It is fairly common to find the abbreviation ודו"ק at the end of a complex explanation of a Torah thought (Maharsha, for example, famously does this very often). Roughly, it means: "I didn't explain every detail, but think about it for awhile and you'll see that everything falls into place."

What is the full expression that is being abbreviated here? The only thing I could find was ודרוש וחקור קרוב, which I can pretty confidently say is not what everybody has in mind when they use this expression. Another option I thought of is that it is not an abbreviation, but rather, the two lines are meant for emphasis, and the word is simply telling the reader to be מדקדק carefully.

Anyone have more information about this?


5 Answers 5


Chapter 7 of the Petach Davar to the Chumash Shai LaMorah (printed at the end of Sefer Bereshit) says the following (my translation, my emphasis):

It is known the custom of writers to put a quotation mark in words that are the names of letters, vowels, numbers, foreign words, etc. And at times to emphasize the word. And at times instead of parentheses.

So, there are times when the various commentaries put quotation marks in words to emphasize the word, not to make an abbreviation.

My understanding is that in early days of the printing presses, they had no way (or if they did, it was more difficult) to underline/bold/italicize text. So when they wanted to emphasize a word, they put a quotation mark in it.

And in this case, the words ודוק and ודו"ק mean the same thing. ודו"ק is just saying emphatically look into it.

According to this answer, all the explanations about what ודו"ק stands for are just backronyms.

You can see an example in the ancient manuscript of Rashi linked in this answer. The Divrei Hamatchil are indicated by a quote sign on top of the words.

Here is a screenshot from the manuscript at the Thomas Fisher Rare Book Library. It starts in the middle of Bereshit 50:10: screenshot of Rashi Manuscript from the THOMAS FISHER RARE BOOK LIBRARY

  • 1
    That was the second theory I suggested in my question...
    – Dave
    Commented Sep 21, 2011 at 1:29
  • 2In my humble opinion this is the correct answer - logically, it always fits this explanation, you will also notice that the other term the Maharsha will finsh with is וד"ל implying that it is easily understood (unlike ודו"ק) which needs more investigation...
    – EHS
    Commented Nov 19, 2014 at 13:06
  • Somewhere floating around this site is a picture of a manuscript of Rashi where you can see that the divrei hamatchil were written with a quotation mark. I can't find it, but I'm almost positive @avi posted it.
    – Menachem
    Commented Nov 19, 2014 at 16:56
  • here it is: judaism.stackexchange.com/a/13390/603
    – Menachem
    Commented Nov 19, 2014 at 17:41

I was once explained in Yeshiva that it can stand for ודייק ותמצא קל.

(After a little Googling, I found this) (A little more Googling, and I found this and this)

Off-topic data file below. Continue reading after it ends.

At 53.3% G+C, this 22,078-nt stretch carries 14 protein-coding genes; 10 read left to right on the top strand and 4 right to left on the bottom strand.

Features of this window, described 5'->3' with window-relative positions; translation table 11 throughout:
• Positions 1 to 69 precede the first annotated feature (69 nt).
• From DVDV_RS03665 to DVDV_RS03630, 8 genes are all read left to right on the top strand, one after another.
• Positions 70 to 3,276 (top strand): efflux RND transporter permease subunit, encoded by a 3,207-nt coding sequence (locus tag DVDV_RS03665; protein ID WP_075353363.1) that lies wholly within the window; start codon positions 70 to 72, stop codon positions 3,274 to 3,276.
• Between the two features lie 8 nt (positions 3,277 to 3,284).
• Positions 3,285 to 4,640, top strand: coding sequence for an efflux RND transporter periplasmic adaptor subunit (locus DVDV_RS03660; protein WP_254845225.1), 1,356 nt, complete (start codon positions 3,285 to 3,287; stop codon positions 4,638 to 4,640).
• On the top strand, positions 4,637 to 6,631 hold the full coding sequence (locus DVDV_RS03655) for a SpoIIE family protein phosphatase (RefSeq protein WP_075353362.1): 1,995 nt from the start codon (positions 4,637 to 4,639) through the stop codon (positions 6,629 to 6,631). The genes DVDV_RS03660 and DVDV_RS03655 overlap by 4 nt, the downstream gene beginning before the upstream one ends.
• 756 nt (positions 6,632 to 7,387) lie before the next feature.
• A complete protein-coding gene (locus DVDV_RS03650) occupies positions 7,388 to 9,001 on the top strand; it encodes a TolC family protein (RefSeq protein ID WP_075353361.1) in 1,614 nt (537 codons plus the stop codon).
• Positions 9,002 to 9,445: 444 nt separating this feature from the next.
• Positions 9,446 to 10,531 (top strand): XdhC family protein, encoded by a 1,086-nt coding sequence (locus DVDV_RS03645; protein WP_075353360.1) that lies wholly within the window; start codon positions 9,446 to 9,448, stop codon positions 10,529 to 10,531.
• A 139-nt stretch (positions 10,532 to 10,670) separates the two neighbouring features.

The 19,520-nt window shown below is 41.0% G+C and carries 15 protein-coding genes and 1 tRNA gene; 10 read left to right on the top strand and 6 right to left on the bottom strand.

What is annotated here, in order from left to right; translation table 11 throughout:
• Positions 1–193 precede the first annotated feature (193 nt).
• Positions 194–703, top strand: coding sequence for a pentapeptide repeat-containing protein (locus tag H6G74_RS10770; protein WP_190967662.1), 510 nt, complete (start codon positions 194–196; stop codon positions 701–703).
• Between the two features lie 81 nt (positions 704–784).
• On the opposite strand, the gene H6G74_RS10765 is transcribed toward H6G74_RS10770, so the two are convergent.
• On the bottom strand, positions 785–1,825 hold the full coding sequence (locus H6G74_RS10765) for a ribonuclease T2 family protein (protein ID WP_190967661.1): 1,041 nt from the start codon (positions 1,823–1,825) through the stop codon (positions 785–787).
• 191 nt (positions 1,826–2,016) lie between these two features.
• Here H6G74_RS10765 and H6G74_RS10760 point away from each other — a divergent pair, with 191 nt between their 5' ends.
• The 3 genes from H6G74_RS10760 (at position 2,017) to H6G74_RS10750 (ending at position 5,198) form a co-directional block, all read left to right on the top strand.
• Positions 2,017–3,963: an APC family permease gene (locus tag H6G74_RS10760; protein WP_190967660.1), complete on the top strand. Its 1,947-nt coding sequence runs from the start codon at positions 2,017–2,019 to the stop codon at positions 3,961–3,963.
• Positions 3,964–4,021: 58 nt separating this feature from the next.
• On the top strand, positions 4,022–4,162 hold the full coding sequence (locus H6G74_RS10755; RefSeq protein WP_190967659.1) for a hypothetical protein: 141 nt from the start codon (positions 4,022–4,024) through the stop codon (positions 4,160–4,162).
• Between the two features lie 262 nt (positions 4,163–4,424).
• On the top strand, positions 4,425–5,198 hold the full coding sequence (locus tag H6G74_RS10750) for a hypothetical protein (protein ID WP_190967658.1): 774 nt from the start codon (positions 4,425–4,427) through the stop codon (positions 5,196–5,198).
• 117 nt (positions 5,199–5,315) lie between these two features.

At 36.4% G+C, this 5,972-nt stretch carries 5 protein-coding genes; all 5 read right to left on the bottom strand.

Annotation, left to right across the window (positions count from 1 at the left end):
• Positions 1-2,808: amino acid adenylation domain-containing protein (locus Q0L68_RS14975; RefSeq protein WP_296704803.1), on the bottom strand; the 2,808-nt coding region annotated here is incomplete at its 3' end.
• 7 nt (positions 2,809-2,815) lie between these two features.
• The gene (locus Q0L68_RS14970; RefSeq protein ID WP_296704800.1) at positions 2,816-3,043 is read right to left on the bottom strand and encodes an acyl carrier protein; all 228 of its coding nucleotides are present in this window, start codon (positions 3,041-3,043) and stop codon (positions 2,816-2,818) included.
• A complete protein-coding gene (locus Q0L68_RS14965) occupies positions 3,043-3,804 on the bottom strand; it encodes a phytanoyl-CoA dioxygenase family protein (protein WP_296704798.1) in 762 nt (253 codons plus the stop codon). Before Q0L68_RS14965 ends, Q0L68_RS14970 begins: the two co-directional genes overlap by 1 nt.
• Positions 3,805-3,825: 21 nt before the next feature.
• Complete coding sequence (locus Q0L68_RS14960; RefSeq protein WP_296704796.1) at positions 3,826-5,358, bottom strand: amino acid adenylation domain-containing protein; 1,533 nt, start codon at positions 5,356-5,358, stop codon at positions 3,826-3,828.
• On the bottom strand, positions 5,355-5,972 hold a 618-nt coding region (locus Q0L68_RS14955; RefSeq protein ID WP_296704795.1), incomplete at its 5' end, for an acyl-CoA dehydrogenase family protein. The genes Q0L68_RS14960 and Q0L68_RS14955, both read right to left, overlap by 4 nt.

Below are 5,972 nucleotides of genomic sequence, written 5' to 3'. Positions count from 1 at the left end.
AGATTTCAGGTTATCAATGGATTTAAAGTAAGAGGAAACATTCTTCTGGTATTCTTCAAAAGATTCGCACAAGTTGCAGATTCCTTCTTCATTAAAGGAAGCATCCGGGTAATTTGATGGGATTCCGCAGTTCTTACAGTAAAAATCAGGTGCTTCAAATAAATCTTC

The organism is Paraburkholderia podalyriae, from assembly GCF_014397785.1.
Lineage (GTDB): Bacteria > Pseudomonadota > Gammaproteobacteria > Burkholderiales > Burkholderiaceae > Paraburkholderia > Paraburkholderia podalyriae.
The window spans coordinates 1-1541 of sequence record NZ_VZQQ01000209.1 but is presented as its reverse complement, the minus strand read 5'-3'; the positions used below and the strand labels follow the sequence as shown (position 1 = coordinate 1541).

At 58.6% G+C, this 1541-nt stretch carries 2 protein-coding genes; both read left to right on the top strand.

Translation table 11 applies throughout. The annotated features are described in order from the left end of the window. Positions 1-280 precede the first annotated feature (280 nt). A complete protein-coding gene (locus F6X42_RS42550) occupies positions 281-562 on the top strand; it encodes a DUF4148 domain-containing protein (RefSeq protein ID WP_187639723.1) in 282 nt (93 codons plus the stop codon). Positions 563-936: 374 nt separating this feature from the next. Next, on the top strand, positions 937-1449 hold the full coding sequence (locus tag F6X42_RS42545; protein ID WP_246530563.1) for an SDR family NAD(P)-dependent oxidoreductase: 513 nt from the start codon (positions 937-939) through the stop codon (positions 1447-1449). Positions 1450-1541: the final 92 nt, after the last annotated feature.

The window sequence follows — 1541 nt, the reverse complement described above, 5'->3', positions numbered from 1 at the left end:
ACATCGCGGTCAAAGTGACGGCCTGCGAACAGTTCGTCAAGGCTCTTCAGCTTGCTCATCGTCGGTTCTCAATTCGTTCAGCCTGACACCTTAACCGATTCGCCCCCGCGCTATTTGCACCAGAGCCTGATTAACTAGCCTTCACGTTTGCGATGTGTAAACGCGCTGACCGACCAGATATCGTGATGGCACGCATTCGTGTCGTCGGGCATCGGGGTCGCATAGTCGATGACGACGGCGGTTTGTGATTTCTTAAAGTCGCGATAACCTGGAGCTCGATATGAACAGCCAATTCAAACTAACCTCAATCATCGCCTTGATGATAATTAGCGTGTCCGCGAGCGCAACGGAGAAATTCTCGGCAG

Some of the things it might stand for:

  • ודייק ותמצא קל
  • ודוחק קצת
  • ודוק וקל
  • ועיין דברי ותמצאם קלים
  • ודקדק ומצא קושטא

This is the closest I found to your rough translation:

ודייק ותמצא קל

Sources: here, and here

This one seems the most likely, since I also found it in ערוך השלחן (Choshen Mishpat 1:3)

Two others I found (also quite similar):

ועיין דבריי ותמצאם קלים and ודקדק ומצא קושטא

  • On the contrary, ודו"ק is used when something requires the reader to examine it further. Often you find it in a stronger form: ודו"ק היטב. When something is easier to understand, you generally find וק"ל, which stands for וקל להבין. The true answer is that the quotation marks were the equivalent of italics, as @Menachem says.
    – N.T.
    Commented Jan 8, 2023 at 10:00
  • The bane of every math student: "The proof is left as an exercise for the reader." (I actually sell a black baseball cap with ודו"ק on it in Kesav Rashi. Wearing one marks you as a Arukh haShulchan Yomi learner.) Commented Mar 7, 2023 at 22:46

Aside from the standard explanations, when I was in yeshivah I heard a jocular explanation that it stands for, going forwards and backwards, in Yiddish:

וויפיל דו וועסט קוועטשן, קדחת וועסט דו ווערן

"No matter how much you try to force an explanation, you will still be good for nothing."

  • Funny. But I never heard קדחת used in this sense.
    – Dave
    Commented Sep 21, 2011 at 2:47
  • I heard another version of the same line: וויפיל דו וועסט קראצ'ן, קדחת וועסט דו וויסן "No matter how much you sit on the matter, you will still know nothing."
    – EHS
    Commented Nov 19, 2014 at 12:59
  • ודו"ק: ווען דו ווילסט קענען, קיין וואלאזין דיין וועג. וק"ל: ווילסט קענען לערנען, לויף קיין וואלאזין
    – shmosel
    Commented Jan 8, 2023 at 3:27

I thought it was veDochak Ktzas, i.e. though it's still a bit forced.

  • 7
    To the best of my knowledge, it's most often used in cases where the author is quite sure of himself.
    – Dave
    Commented Sep 21, 2011 at 1:32

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